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From emotional messages to accusations: how politics plays out online this election

Brown graduate, faculty cite social media, news’ contributions to 2020 election, politics

Many elements of the 2020 presidential election — voter turnout, campaigning and election discourse — have played out through digital channels.

Due to voter registration efforts by Facebook, the company has reported logging around 2.5 million registrations so far from its home app, Instagram and Messenger. Social media savvy politicians like congresswomen Alexandria Ocasio-Cortez and Ilhan Omar have taken to Twitch, a gaming platform, to encourage voting, according to The Washington Post. Meanwhile, some University students have taken leave to work on nation-wide virtual campaigns, The Herald previously reported.

Researchers across disciplines spoke with The Herald about how the different presentations and types of information reaching Americans will play into this year’s election and political trends following Nov. 3.

Appealing to mass audiences

Campaigns have employed tactics including emotional messages to encourage acceptance of the information they are sharing online and through media.

These messages are more likely to convince people than statistical information because the former quickly reach emotional centers in the brain, whereas statistics require greater mental processing, said Rose McDermott, professor of international relations and political cognition researcher.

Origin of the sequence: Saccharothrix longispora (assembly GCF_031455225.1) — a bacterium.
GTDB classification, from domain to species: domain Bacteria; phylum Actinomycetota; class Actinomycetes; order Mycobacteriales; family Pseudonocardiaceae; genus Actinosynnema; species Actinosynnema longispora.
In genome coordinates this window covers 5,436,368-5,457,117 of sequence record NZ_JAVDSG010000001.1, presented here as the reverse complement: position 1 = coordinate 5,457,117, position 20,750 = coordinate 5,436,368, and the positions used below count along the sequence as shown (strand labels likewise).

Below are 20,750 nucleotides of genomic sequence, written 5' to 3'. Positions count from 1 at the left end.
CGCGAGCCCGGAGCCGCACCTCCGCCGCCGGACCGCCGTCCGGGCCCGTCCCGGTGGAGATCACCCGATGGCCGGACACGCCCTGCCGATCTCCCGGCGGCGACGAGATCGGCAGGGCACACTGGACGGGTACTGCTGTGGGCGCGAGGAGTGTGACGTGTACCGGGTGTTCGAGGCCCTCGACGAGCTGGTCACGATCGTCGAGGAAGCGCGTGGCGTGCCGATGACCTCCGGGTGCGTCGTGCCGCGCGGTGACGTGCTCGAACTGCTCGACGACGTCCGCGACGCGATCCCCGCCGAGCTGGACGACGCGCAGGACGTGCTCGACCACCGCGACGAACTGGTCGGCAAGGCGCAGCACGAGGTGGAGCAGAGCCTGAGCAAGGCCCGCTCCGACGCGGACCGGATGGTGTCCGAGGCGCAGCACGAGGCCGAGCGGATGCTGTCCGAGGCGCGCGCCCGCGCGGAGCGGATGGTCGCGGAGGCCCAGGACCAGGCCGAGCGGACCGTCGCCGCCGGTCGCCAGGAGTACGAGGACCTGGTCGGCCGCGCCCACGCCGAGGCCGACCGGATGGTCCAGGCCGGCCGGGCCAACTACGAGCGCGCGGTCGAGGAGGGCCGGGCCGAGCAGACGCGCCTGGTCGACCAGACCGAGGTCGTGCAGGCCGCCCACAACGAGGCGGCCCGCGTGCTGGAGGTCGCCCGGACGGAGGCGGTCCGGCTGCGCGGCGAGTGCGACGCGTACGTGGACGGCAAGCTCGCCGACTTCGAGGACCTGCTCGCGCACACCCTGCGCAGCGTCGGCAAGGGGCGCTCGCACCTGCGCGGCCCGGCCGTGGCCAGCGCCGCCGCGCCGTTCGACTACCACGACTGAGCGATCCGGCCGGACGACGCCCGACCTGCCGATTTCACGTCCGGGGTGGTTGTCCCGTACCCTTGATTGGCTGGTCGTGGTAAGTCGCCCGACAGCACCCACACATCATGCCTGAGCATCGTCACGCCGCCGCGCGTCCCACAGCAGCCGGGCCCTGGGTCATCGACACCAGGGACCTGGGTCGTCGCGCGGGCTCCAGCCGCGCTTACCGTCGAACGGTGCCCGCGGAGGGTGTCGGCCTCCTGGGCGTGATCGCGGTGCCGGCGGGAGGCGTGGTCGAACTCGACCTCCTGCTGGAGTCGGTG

McDermott’s research suggests that the way in which Democratic and Republican presidential campaigns have decided to create ads significantly influences the voters watching. For example, McDermott said that The Lincoln Project’s campaigns, which are run by Republicans against Trump, are “much more effective than any of the Democratic ads because they are simple and emotional messages,” McDermott said.

She cites the project’s Biden-Harris ad campaign called “Girl in the Mirror,” which juxtaposes clips of President Donald Trump’s negative remarks on women with reminders to viewers to think of their daughters, as a particularly effective example.

The consequences of "fake news"

President Trump’s administration often uses the term “fake news”— the claim that certain information has been misconstrued — to undermine any critical reporting on their actions, according to Zeve Sanderson ’15.

While the consumption and sharing of fake news is a relatively rare occurrence, what is more concerning is the general decline of trust in media and institutions, he wrote in an email to The Herald.

Sanderson is the executive director of NYU’s Center for Social Media and Politics; he studies the diffusion and consumption of information and how it affects attitudes and behaviors, such as trust in institutions and protest attendance.

The Center’s team is composed of social scientists, computer scientists, data engineers and others, all of whom are collecting data from social media sites during this election season. Sanderson and his team look at social media powerhouses like Twitter, Facebook and Instagram, as well as fringe platforms like 4Chan and Gab. Future research will examine how politics plays out on understudied platforms like TikTok and YouTube by studying data such as ad spending to determine how right- or left-leaning various platforms are.

An article published recently by Business Insider suggests that social networks have fractured politically, with Instagram seeing greater interactions with liberal-leaning content and Facebook tending to be more conservative-friendly. The Center is in the process of analyzing how this could impact the diffusion of political information across different platforms, Sanderson said in an interview with The Herald.